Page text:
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Nguyen Thi My Hung

Le Thi My Hung1.png

I was born in Da Nang where I now live. In the past, I was a vendor and I sold food to eat. At the time of my birth, I was given away to a woman who was my adoptive mother. I have no idea where my birth mother is.

My adoptive mother raised me until I was an adult. As a child, my adoptive mother told me that I was an adoptive Amerasian child. She accepted me and she really loved me but whenever I went out of the house, everyone treated me poorly and discriminated against me. My adoptive mother wasn’t racist against me. She loved me and the neighbors loved me, but others outside our home, students at my school, called me an Amerasian, “Mỹ Lai,” and they were racist against me. I went to school all the way to the sixth grade then I stopped attending school.   

 

I live with my husband. We have four kids. My life has had so many hardships that I don’t have any passions. I do like movies. I have no fond memories of my childhood. 

In 1991, my adoptive mother told me that they were allowing Amerasians to go to America. I was very sad that I didn’t know who my father was. I told my family of my intentions to apply for the Amerasian Homecoming Act. I told my family that I wanted to return to my roots in the United States. I submitted my application in 1991. At the time of my interview, I had no evidence of my Amerasian status and my US father. They said I wasn’t really American. 

In December of 2019, I saw Jimmy’s article in the newspaper about his program, Amerasians Without Borders, and their work to help Amerasians. I contacted him and Jimmy encouraged me to renew my application. His words reminded me to retry my application to go to America as a result of my heritage. I followed his instructions and applied. 

Anh Tung told me to give my saliva test to a lawyer to do a DNA test. They sent it to America. I was very excited to wait for my DNA results. It took one year from the time I gave my sample to get my DNA results. In February of 2021, I received my DNA results which showed a match with my biological father, an American veteran! It verified that I was an Amerasian. After I received my results, Jimmy helped me understand how to check my ancestry DNA.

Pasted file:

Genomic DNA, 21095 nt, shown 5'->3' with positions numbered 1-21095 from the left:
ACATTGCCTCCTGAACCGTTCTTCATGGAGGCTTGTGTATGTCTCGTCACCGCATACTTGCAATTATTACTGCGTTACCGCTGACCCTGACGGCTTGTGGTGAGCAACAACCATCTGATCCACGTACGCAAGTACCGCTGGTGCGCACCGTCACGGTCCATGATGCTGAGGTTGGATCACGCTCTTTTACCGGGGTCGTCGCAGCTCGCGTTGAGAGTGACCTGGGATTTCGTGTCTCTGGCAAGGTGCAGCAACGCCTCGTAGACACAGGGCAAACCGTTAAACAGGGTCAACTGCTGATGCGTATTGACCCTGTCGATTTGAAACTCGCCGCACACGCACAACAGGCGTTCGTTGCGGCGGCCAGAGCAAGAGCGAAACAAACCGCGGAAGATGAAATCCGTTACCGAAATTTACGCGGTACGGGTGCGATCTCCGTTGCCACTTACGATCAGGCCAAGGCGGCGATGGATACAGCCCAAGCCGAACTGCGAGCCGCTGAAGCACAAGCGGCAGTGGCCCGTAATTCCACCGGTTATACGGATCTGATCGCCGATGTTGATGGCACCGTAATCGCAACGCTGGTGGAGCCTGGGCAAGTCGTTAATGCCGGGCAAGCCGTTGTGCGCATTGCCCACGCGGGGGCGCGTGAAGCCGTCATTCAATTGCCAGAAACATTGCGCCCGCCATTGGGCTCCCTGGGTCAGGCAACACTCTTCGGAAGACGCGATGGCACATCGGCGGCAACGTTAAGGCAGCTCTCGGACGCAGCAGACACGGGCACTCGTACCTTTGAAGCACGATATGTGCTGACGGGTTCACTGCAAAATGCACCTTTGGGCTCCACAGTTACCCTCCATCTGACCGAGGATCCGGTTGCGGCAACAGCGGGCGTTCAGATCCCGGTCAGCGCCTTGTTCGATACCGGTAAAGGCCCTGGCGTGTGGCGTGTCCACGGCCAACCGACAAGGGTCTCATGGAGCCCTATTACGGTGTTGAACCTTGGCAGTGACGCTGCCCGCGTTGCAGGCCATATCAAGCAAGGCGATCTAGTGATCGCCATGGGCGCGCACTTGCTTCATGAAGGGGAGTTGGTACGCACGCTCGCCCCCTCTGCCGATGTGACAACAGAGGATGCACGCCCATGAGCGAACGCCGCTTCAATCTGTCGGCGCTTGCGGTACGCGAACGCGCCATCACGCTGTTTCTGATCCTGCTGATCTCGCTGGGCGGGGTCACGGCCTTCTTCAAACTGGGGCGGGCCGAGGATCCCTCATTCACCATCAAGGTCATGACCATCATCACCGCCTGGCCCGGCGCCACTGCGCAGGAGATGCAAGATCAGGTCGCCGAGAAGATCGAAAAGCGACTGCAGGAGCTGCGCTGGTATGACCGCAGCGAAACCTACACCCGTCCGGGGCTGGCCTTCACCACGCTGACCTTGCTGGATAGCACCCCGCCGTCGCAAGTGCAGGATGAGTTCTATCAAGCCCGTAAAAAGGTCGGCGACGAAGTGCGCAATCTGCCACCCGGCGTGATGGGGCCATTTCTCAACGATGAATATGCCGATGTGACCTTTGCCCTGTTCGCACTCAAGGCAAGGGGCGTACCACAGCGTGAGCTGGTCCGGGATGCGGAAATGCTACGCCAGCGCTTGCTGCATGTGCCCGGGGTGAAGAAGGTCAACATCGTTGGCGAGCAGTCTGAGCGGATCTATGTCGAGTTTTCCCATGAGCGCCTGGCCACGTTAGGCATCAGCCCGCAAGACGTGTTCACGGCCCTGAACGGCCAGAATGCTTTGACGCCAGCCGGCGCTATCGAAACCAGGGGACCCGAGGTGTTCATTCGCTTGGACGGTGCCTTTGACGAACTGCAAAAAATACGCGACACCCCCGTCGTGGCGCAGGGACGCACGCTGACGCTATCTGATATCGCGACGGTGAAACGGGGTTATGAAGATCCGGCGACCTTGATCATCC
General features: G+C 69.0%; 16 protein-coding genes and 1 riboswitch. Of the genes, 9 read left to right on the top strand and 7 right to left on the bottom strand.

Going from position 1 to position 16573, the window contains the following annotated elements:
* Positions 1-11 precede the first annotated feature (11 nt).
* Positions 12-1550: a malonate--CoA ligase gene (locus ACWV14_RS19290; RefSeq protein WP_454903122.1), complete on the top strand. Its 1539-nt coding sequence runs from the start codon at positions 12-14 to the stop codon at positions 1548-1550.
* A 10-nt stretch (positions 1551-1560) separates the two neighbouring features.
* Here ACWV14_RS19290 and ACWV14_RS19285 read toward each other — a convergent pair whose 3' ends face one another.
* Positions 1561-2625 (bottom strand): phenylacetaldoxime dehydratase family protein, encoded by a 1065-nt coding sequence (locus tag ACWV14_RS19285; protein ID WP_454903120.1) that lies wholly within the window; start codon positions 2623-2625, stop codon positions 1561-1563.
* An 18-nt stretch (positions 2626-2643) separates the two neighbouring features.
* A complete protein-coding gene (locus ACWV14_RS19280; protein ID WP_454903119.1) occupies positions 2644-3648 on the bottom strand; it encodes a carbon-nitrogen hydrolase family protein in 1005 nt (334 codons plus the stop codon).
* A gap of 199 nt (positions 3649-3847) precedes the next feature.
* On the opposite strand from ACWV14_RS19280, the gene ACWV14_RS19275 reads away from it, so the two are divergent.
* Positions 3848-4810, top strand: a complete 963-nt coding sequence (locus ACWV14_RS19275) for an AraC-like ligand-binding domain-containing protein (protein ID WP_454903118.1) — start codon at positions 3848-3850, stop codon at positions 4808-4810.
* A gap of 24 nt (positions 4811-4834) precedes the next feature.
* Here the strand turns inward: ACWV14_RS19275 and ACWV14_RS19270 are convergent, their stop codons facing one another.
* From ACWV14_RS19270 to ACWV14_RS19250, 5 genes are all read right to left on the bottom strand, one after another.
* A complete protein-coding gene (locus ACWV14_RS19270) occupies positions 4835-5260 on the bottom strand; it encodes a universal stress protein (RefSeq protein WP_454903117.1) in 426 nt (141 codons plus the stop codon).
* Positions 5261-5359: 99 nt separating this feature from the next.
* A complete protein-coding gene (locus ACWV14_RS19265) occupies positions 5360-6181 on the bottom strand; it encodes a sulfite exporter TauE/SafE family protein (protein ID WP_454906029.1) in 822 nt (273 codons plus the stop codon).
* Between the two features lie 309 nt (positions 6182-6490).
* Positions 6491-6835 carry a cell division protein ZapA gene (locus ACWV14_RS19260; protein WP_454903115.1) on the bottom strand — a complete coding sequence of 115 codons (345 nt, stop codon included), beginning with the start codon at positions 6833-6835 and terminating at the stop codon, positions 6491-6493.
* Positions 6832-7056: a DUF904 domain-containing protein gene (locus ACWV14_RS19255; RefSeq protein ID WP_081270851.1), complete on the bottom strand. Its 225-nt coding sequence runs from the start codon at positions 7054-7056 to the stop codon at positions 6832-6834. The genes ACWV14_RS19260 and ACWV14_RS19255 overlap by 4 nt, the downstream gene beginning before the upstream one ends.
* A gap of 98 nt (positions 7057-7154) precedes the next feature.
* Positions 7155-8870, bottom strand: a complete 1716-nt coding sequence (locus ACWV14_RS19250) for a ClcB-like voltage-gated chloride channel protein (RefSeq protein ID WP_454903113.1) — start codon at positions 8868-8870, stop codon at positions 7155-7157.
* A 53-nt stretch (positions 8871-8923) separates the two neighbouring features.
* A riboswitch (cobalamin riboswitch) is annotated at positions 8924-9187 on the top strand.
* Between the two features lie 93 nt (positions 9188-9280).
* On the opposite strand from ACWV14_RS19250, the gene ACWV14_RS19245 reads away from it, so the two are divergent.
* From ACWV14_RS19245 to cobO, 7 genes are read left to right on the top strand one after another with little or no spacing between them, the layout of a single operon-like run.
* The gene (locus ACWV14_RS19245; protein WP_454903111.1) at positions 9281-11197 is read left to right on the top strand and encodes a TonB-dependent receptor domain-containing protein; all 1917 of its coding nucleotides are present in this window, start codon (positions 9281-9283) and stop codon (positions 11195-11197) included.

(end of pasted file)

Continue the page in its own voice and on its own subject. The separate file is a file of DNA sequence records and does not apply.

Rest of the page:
I was very happy and pleased when I received the test results. I finally had information about my father! Finding my family made me feel very important and very happy. I told my husband and family and they are very happy. My kids love me and they had been encouraging me to find my father - they wanted to know their American roots and their grandfather as well. They are very proud and very happy about the news. 

When I received information about father, it was very precious to me. Just like how precious my adoptive family is me. I loved my adoptive mother and father because they took care of me since I was young. My adoptive family was very loving to me and helped make sure that I went to school. They had a lot of hardships so I stopped going to school so that I could help them. I lost my adoptive mother and father a long time ago. I have an adoptive sister. When I told her about this, she was also very happy for me as well.

Jimmy gave me pictures of my father and his family - my half siblings. I finally had all of the documentation and evidence that I needed to finish my paperwork and my application. My application was finally accepted and I was given a case number. But Jimmy told me that my father passed away. He died in 2018, so I was unable to meet my father. I’ve only been able to see his picture and the picture of my half-siblings. 

When I found my family, I went to talk to another Amerasian named Minh Tam to help advise me on how to finish my paperwork for the Amerasian Homecoming program. For Amerasians, we are very tight-knit, we really love and cherish each other. For those that are not like me, I’m not really close to them. I just hope that other Amerasians like me can also be as fortunate as I have been to be able to finish their paperwork. 

I really want to go the US with my family to reunify with my American family. I’m so happy and I’m so anxious - I’ve been waiting for so long. I’d been trying since 1991; I’ve been trying to go to the US since 1991. After I was refused, my case went stale and I wasn’t able to do anything until I met Jimmy Miller. Jimmy and Chi Minh Tam instructed me on how to complete my application. 

Jimmy has a lot of love and compassion for Amerasians like me. Jimmy is very kind and he even paid people to help prepare documents for me. 

I am very excited and pleased to share my story. I really owe it to Jimmy for helping me with everything. I would like to ask my father’s birth family to help me come over to the United States. I want to tell the policymakers that make the law about Amerasians that I am an Amerasian and I want them to consider my case. I want to go to America to be with my father’s family. I want my children’s life to be better.

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